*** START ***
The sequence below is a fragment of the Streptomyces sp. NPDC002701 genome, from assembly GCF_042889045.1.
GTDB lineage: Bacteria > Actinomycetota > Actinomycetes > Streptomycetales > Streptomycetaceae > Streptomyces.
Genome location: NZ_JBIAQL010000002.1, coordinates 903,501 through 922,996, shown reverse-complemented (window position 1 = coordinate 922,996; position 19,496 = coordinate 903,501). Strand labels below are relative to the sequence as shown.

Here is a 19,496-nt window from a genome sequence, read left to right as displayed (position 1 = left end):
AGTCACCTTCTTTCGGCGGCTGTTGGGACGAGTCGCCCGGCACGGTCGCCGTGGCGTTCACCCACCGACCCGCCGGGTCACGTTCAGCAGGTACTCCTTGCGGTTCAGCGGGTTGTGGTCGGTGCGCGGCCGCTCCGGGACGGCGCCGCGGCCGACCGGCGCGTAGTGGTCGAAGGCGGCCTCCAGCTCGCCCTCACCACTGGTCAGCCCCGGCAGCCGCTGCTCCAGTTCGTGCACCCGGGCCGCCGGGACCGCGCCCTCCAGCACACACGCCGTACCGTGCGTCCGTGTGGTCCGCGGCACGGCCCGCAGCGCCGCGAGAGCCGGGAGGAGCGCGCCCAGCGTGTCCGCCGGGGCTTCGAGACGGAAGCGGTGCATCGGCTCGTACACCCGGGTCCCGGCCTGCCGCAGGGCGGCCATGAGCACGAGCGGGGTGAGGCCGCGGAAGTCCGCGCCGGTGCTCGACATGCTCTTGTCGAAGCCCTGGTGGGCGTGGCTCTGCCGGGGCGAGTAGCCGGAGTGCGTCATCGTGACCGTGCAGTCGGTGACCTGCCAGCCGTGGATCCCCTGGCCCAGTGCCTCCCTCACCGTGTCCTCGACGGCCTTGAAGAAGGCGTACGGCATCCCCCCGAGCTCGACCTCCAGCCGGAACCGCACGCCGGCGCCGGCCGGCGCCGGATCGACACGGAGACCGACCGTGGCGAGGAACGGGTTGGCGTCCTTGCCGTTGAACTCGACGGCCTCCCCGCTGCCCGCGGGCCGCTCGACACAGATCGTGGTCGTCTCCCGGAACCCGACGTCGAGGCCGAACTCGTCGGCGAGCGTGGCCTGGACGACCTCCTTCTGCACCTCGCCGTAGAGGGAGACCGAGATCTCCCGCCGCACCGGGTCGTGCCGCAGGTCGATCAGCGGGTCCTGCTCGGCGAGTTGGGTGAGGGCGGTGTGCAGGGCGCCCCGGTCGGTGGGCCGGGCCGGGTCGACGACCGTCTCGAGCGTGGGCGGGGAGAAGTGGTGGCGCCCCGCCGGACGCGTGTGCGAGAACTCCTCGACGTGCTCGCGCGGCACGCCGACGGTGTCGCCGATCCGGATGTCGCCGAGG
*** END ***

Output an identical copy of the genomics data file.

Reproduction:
The sequence below is a fragment of the Streptomyces sp. NPDC002701 genome, from assembly GCF_042889045.1.
GTDB lineage: Bacteria > Actinomycetota > Actinomycetes > Streptomycetales > Streptomycetaceae > Streptomyces.
Genome location: NZ_JBIAQL010000002.1, coordinates 903,501 through 922,996, shown reverse-complemented (window position 1 = coordinate 922,996; position 19,496 = coordinate 903,501). Strand labels below are relative to the sequence as shown.

Here is a 19,496-nt window from a genome sequence, read left to right as displayed (position 1 = left end):
AGTCACCTTCTTTCGGCGGCTGTTGGGACGAGTCGCCCGGCACGGTCGCCGTGGCGTTCACCCACCGACCCGCCGGGTCACGTTCAGCAGGTACTCCTTGCGGTTCAGCGGGTTGTGGTCGGTGCGCGGCCGCTCCGGGACGGCGCCGCGGCCGACCGGCGCGTAGTGGTCGAAGGCGGCCTCCAGCTCGCCCTCACCACTGGTCAGCCCCGGCAGCCGCTGCTCCAGTTCGTGCACCCGGGCCGCCGGGACCGCGCCCTCCAGCACACACGCCGTACCGTGCGTCCGTGTGGTCCGCGGCACGGCCCGCAGCGCCGCGAGAGCCGGGAGGAGCGCGCCCAGCGTGTCCGCCGGGGCTTCGAGACGGAAGCGGTGCATCGGCTCGTACACCCGGGTCCCGGCCTGCCGCAGGGCGGCCATGAGCACGAGCGGGGTGAGGCCGCGGAAGTCCGCGCCGGTGCTCGACATGCTCTTGTCGAAGCCCTGGTGGGCGTGGCTCTGCCGGGGCGAGTAGCCGGAGTGCGTCATCGTGACCGTGCAGTCGGTGACCTGCCAGCCGTGGATCCCCTGGCCCAGTGCCTCCCTCACCGTGTCCTCGACGGCCTTGAAGAAGGCGTACGGCATCCCCCCGAGCTCGACCTCCAGCCGGAACCGCACGCCGGCGCCGGCCGGCGCCGGATCGACACGGAGACCGACCGTGGCGAGGAACGGGTTGGCGTCCTTGCCGTTGAACTCGACGGCCTCCCCGCTGCCCGCGGGCCGCTCGACACAGATCGTGGTCGTCTCCCGGAACCCGACGTCGAGGCCGAACTCGTCGGCGAGCGTGGCCTGGACGACCTCCTTCTGCACCTCGCCGTAGAGGGAGACCGAGATCTCCCGCCGCACCGGGTCGTGCCGCAGGTCGATCAGCGGGTCCTGCTCGGCGAGTTGGGTGAGGGCGGTGTGCAGGGCGCCCCGGTCGGTGGGCCGGGCCGGGTCGACGACCGTCTCGAGCGTGGGCGGGGAGAAGTGGTGGCGCCCCGCCGGACGCGTGTGCGAGAACTCCTCGACGTGCTCGCGCGGCACGCCGACGGTGTCGCCGATCCGGATGTCGCCGAGG